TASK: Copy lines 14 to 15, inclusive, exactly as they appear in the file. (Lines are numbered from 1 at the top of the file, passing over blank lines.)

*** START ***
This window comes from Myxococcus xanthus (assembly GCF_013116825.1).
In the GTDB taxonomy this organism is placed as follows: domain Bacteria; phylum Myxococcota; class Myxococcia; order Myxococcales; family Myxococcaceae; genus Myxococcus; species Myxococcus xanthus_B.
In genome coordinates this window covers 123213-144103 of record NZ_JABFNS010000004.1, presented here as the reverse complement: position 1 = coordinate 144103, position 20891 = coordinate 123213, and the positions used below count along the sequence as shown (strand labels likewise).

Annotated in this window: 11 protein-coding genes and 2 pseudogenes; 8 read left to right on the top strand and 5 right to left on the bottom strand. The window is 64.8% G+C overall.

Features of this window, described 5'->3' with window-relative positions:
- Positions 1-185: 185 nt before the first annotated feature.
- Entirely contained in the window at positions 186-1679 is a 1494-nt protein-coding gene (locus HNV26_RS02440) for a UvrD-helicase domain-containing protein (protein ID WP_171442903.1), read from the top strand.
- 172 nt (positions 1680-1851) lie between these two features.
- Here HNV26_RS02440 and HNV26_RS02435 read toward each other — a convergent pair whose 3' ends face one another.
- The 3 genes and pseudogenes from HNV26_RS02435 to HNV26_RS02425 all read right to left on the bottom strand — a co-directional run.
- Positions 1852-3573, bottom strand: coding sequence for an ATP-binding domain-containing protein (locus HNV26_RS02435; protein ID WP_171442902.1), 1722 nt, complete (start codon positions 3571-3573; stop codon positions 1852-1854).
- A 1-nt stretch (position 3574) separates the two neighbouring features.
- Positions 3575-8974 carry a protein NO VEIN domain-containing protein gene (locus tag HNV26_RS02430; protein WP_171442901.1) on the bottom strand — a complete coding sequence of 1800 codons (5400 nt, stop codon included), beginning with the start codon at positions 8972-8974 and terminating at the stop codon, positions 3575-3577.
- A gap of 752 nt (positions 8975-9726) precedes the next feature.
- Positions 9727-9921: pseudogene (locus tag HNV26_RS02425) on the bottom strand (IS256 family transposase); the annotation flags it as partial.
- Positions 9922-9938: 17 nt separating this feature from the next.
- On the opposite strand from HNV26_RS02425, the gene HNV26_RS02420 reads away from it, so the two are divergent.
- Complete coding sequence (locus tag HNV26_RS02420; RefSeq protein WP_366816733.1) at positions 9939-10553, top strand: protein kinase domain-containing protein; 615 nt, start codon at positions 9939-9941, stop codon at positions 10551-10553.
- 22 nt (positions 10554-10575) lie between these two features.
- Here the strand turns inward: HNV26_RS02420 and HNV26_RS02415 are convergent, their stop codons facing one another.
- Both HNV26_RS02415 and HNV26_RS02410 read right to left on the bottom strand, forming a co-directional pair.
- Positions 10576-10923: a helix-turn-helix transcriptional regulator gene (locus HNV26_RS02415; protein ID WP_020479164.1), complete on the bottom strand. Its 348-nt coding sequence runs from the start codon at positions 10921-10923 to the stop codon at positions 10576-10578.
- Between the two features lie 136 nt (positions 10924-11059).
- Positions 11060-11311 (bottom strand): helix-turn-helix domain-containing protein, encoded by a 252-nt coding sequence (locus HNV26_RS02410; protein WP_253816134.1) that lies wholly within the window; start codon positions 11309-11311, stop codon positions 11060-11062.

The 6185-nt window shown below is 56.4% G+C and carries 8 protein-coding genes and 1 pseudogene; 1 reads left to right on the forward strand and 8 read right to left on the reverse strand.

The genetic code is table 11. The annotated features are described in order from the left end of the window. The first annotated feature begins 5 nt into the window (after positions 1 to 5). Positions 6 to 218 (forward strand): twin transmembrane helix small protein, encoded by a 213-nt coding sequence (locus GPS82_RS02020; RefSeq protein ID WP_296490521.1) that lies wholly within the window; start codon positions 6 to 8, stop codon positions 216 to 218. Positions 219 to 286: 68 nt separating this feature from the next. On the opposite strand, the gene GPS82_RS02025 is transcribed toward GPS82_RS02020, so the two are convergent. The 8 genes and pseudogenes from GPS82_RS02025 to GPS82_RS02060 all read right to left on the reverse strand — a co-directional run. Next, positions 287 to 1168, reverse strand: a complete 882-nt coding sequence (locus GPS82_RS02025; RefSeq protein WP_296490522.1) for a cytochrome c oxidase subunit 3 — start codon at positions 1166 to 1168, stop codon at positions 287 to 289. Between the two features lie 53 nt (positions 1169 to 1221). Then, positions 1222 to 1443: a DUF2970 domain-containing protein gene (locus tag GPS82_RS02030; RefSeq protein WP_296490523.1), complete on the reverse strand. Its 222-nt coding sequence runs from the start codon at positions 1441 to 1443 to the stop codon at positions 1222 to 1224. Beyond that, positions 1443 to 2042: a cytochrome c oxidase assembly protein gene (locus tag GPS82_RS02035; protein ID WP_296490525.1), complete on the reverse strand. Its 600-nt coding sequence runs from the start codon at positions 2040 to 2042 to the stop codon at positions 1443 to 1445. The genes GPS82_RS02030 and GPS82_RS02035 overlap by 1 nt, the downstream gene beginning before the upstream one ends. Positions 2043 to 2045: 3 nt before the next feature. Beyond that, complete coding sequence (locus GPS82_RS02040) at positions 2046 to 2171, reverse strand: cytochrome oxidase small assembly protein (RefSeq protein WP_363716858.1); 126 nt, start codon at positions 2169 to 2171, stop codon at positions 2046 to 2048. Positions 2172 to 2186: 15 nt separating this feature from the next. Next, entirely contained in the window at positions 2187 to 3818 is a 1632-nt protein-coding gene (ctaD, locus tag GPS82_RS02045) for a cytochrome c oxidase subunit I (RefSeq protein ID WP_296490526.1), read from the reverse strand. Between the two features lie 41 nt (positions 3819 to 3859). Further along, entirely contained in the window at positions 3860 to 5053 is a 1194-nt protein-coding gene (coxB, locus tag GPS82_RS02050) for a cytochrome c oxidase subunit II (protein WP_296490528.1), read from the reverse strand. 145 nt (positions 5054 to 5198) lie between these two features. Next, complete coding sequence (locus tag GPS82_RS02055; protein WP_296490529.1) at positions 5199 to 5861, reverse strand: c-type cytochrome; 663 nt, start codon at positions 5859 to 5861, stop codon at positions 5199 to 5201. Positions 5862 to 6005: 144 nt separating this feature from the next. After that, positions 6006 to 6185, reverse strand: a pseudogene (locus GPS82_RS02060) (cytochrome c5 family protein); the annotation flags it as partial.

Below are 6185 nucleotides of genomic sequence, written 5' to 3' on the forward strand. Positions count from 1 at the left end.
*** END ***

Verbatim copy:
- A gap of 752 nt (positions 8975-9726) precedes the next feature.
- Positions 9727-9921: pseudogene (locus tag HNV26_RS02425) on the bottom strand (IS256 family transposase); the annotation flags it as partial.